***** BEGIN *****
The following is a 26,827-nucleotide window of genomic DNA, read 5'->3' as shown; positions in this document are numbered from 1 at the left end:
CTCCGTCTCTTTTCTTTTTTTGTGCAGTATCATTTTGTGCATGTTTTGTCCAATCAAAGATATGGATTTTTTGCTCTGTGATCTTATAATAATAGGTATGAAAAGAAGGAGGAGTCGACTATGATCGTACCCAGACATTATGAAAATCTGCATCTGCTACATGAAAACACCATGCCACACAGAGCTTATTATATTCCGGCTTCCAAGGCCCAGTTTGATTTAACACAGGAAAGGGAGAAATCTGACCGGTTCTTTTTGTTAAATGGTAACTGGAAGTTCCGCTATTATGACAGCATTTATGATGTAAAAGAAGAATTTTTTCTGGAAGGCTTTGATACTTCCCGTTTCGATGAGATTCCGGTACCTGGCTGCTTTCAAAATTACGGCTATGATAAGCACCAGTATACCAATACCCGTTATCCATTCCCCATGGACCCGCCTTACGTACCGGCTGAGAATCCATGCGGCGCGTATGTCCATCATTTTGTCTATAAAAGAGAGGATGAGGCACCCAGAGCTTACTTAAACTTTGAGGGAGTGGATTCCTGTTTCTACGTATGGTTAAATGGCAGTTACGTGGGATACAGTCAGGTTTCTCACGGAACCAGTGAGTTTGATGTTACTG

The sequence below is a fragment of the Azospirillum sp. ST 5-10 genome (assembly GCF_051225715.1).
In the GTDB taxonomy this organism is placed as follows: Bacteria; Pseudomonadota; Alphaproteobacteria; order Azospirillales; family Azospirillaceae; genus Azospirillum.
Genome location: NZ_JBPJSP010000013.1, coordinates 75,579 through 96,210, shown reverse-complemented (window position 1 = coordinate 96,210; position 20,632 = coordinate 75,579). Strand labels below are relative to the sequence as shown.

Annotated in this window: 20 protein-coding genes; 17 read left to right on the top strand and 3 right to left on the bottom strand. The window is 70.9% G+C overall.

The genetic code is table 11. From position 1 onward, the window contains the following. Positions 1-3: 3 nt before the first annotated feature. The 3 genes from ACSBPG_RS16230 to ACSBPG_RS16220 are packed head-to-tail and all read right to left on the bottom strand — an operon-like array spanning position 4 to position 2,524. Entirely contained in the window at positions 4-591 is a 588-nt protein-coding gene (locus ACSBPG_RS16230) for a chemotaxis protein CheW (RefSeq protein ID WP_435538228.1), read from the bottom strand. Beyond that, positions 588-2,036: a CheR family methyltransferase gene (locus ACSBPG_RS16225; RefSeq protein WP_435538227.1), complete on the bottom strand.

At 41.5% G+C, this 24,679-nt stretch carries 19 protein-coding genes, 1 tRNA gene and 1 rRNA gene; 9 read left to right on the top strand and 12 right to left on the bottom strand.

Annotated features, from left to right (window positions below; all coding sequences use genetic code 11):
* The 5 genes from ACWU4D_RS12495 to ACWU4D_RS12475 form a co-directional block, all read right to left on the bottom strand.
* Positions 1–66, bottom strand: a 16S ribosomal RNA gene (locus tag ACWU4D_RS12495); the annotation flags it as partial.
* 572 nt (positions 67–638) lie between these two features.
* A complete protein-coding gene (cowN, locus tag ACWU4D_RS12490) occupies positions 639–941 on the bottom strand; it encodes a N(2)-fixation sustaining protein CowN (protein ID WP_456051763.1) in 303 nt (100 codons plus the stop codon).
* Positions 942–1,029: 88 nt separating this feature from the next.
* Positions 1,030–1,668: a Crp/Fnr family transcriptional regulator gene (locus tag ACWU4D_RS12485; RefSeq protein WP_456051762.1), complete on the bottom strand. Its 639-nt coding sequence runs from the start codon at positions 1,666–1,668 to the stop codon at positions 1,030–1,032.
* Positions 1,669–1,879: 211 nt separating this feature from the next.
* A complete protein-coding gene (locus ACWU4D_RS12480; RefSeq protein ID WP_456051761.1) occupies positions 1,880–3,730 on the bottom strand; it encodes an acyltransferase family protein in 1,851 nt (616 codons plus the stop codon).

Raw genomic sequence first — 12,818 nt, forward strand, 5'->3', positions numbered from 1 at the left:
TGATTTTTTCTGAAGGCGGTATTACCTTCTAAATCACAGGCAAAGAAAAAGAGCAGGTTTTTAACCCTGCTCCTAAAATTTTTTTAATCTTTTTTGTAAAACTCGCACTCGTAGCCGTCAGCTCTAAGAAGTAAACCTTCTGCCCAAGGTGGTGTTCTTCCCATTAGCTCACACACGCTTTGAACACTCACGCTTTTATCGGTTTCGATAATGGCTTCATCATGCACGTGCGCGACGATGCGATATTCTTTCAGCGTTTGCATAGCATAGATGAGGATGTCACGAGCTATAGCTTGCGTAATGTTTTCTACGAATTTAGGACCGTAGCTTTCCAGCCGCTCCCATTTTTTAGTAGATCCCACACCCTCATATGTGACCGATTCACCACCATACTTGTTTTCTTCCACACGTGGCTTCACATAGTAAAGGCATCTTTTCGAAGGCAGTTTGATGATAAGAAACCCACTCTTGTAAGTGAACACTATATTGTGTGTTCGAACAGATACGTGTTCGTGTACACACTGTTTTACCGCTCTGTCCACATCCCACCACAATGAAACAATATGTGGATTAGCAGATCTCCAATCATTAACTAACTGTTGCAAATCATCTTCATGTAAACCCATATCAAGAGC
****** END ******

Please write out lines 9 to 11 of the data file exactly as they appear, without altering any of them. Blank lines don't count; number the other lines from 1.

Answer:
Annotated features, from left to right (window positions below; all coding sequences use genetic code 11):
* The 5 genes from ACWU4D_RS12495 to ACWU4D_RS12475 form a co-directional block, all read right to left on the bottom strand.
* Positions 1–66, bottom strand: a 16S ribosomal RNA gene (locus tag ACWU4D_RS12495); the annotation flags it as partial.